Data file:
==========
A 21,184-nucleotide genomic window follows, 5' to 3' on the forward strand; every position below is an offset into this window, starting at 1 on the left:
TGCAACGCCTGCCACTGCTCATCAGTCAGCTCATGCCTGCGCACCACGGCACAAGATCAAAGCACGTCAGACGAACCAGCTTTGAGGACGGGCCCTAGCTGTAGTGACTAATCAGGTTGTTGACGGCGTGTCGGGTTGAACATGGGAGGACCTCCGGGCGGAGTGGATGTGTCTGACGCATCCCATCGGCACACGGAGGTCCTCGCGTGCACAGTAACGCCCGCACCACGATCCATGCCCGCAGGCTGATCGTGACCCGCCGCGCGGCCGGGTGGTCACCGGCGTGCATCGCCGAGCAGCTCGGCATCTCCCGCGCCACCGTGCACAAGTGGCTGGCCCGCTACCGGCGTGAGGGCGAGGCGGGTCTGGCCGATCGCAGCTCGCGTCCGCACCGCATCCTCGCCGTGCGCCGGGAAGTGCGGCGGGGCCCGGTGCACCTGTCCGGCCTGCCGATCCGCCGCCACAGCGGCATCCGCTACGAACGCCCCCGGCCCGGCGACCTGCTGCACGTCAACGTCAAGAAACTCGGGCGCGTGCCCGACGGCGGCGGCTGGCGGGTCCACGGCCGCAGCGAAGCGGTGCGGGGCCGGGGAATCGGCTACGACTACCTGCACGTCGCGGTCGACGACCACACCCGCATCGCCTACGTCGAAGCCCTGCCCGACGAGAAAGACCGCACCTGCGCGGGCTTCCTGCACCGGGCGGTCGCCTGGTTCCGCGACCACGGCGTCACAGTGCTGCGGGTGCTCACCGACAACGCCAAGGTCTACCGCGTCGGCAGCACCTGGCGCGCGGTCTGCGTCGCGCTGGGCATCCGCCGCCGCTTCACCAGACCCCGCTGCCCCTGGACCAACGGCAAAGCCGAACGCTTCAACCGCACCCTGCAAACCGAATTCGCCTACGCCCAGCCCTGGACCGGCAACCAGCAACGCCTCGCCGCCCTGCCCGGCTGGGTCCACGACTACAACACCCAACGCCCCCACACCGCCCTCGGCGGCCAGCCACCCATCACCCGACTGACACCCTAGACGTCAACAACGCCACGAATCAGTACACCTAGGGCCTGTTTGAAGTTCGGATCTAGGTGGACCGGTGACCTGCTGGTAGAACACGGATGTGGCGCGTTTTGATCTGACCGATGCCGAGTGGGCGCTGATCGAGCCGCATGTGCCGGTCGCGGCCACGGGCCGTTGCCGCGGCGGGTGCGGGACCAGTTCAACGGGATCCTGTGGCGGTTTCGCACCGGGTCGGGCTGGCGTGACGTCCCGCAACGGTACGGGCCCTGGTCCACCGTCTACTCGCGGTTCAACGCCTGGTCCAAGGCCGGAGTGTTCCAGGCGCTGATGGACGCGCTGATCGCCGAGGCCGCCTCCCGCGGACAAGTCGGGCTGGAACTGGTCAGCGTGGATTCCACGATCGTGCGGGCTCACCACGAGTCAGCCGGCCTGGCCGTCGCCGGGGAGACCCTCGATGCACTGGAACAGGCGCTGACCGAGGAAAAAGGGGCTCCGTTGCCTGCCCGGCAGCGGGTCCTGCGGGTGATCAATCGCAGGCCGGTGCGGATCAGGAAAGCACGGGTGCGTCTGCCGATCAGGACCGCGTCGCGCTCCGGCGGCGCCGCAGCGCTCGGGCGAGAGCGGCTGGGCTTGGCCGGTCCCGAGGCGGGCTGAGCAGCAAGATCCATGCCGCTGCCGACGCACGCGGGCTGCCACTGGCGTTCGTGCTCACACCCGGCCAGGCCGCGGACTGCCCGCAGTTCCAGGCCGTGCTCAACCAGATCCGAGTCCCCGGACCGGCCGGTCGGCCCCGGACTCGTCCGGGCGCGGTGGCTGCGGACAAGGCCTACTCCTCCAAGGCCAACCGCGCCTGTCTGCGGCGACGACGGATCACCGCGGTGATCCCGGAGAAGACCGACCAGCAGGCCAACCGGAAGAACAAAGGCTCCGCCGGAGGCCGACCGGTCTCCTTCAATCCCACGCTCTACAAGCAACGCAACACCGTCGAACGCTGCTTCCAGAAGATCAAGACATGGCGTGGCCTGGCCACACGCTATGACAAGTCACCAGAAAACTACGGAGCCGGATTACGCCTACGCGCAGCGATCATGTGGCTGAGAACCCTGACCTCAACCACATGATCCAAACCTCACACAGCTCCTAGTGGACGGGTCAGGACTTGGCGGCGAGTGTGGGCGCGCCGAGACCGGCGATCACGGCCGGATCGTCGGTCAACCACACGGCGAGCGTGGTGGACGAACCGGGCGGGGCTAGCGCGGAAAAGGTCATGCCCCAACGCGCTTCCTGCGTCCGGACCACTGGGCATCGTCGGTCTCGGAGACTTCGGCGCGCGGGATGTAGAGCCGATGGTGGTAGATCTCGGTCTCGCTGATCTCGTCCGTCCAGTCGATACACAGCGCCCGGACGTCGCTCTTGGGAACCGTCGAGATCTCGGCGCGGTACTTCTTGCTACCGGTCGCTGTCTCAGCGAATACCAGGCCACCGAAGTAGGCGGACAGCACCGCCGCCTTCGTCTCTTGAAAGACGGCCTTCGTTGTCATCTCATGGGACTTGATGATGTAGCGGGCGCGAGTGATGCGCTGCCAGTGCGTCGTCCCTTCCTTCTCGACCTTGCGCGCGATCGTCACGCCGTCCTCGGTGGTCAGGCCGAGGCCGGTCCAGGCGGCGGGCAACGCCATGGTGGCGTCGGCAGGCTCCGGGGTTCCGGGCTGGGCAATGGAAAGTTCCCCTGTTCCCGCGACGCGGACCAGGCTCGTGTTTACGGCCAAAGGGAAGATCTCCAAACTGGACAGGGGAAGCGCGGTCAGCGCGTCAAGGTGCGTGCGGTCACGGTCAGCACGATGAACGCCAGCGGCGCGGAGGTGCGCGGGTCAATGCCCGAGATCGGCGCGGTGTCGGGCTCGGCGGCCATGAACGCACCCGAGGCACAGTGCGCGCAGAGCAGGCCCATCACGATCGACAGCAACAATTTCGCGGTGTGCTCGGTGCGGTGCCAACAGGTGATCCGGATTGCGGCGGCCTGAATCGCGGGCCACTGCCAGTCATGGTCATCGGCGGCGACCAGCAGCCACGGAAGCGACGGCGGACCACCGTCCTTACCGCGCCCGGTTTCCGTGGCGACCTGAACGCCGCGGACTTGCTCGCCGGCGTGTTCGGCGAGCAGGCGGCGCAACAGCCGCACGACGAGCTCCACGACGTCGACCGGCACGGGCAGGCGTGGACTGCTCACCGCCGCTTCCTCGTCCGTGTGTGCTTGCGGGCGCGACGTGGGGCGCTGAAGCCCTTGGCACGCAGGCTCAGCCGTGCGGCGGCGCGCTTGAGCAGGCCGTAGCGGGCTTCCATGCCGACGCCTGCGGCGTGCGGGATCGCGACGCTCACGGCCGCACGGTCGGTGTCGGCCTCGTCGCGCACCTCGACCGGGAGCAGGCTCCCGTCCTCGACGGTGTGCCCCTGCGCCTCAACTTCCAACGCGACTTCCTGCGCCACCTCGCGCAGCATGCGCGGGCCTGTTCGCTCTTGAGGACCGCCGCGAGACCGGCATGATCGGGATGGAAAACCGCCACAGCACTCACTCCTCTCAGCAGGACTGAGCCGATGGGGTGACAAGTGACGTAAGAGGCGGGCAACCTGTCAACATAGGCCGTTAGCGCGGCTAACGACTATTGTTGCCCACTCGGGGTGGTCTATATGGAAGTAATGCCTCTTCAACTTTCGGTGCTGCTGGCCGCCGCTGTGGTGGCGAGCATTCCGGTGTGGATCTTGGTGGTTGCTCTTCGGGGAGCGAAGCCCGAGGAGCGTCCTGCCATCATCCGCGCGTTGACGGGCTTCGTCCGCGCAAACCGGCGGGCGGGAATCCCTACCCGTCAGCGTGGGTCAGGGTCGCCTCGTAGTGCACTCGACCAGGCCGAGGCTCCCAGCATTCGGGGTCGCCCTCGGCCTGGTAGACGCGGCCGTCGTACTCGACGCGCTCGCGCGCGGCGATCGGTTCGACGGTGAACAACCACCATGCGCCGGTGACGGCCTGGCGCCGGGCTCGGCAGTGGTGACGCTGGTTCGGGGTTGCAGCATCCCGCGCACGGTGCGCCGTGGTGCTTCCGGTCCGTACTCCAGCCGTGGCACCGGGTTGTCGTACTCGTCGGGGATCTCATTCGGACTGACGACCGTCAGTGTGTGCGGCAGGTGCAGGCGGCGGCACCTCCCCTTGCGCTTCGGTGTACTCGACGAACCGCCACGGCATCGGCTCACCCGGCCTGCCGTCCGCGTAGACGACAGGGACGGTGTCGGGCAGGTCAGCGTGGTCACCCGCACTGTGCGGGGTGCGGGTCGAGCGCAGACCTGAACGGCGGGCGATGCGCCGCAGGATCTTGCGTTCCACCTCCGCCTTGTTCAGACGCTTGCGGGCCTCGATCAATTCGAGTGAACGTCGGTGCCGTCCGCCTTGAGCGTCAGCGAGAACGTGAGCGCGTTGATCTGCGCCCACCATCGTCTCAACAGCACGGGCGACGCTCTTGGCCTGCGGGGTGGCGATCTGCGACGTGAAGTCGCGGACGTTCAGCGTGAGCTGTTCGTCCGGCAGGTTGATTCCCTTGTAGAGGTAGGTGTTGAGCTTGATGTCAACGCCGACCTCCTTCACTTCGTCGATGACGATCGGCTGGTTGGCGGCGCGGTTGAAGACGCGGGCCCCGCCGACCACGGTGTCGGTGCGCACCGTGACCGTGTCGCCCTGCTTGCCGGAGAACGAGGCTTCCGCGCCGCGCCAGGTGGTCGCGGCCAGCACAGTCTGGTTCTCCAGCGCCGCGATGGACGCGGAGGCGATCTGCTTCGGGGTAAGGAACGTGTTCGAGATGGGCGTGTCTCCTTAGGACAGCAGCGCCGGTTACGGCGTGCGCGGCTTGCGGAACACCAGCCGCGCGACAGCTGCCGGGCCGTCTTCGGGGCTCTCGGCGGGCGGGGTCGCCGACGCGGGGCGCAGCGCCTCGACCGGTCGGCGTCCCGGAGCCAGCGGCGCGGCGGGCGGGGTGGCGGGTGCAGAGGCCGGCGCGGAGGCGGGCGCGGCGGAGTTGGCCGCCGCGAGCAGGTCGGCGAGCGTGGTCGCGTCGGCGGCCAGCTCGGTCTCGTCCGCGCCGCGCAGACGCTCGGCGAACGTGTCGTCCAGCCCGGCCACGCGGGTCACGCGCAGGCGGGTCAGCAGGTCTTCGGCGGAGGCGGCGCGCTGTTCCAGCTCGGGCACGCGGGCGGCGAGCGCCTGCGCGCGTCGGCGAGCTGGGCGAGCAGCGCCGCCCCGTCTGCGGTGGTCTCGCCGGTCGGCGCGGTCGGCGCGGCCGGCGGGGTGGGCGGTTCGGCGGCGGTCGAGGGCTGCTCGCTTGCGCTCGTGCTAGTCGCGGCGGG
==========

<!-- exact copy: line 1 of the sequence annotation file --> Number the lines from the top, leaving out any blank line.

A 21,184-nucleotide genomic window follows, 5' to 3' on the forward strand; every position below is an offset into this window, starting at 1 on the left: